1911 Encyclopædia Britannica/Cumnock and Holmhead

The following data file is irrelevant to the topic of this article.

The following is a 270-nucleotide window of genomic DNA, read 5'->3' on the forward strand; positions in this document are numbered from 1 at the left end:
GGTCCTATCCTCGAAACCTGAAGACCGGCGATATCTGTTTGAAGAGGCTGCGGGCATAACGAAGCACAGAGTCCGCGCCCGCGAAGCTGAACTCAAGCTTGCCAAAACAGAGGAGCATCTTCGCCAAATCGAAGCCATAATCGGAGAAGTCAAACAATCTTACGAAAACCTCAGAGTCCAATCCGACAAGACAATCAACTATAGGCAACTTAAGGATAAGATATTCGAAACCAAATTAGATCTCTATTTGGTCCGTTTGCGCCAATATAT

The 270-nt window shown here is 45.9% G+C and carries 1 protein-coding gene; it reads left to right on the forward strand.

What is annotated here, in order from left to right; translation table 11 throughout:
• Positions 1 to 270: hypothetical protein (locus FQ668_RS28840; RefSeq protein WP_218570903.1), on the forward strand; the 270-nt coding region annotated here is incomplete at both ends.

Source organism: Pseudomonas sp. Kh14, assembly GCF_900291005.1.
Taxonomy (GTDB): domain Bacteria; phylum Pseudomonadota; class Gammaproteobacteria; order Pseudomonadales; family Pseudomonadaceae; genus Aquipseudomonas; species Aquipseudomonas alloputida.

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CUMNOCK AND HOLMHEAD, a police burgh of Ayrshire, Scotland, on the Lugar, 33¾ m. S. of Glasgow by road, with two stations (Cumnock and Old Cumnock) on the Glasgow & South-Western railway. Pop. (1901) 3088. It lies in the parish of Old Cumnock (pop. 5144), and is a thriving town, with a town hall, cottage hospital, public library and an athenaeum. Coal and ironstone are extensively mined in the neighbourhood, and the manufactures include woollens, tweeds, agricultural implements and pottery. When Alexander Peden (1626–1686), the persecuted Covenanter, died, he was buried in the Boswell aisle of Auchinleck church; but his corpse was borne thence with every indignity by a company of dragoons to the foot of the gallows at Cumnock, where they intended to hang it in chains. This proving to be impracticable they buried it at the gallows-foot. After the Revolution the inhabitants out of respect for the “Prophet’s” memory abandoned their then burying-ground and turned the old place of execution into the present cemetery. Five miles S.E. lies the parish of New Cumnock (pop. 5367) at the confluence of Afton Water and the Nith. It is rich in minerals, iron, coal, limestone and freestone, and has a station on the Glasgow & South-Western railway. Two miles N.W. of Cumnock is Auchinleck (pronounced Affleck), with a station on the Glasgow & South-Western railway. Coal and iron mining and farming are important industries. It is the seat of the Boswell family, three generations of which achieved greatness—Lord Auchinleck, the judge (who dubbed Dr Johnson “Ursa Major”), his son James, the biographer, and his grandson Sir Alexander, the author of “Gude nicht and joy be wi’ you a’,” “Jenny’s Bawbee,” “Jenny dang the weaver,” and other songs and poems, who perished miserably in a duel. Pop. of Auchinleck parish (1901) 6605.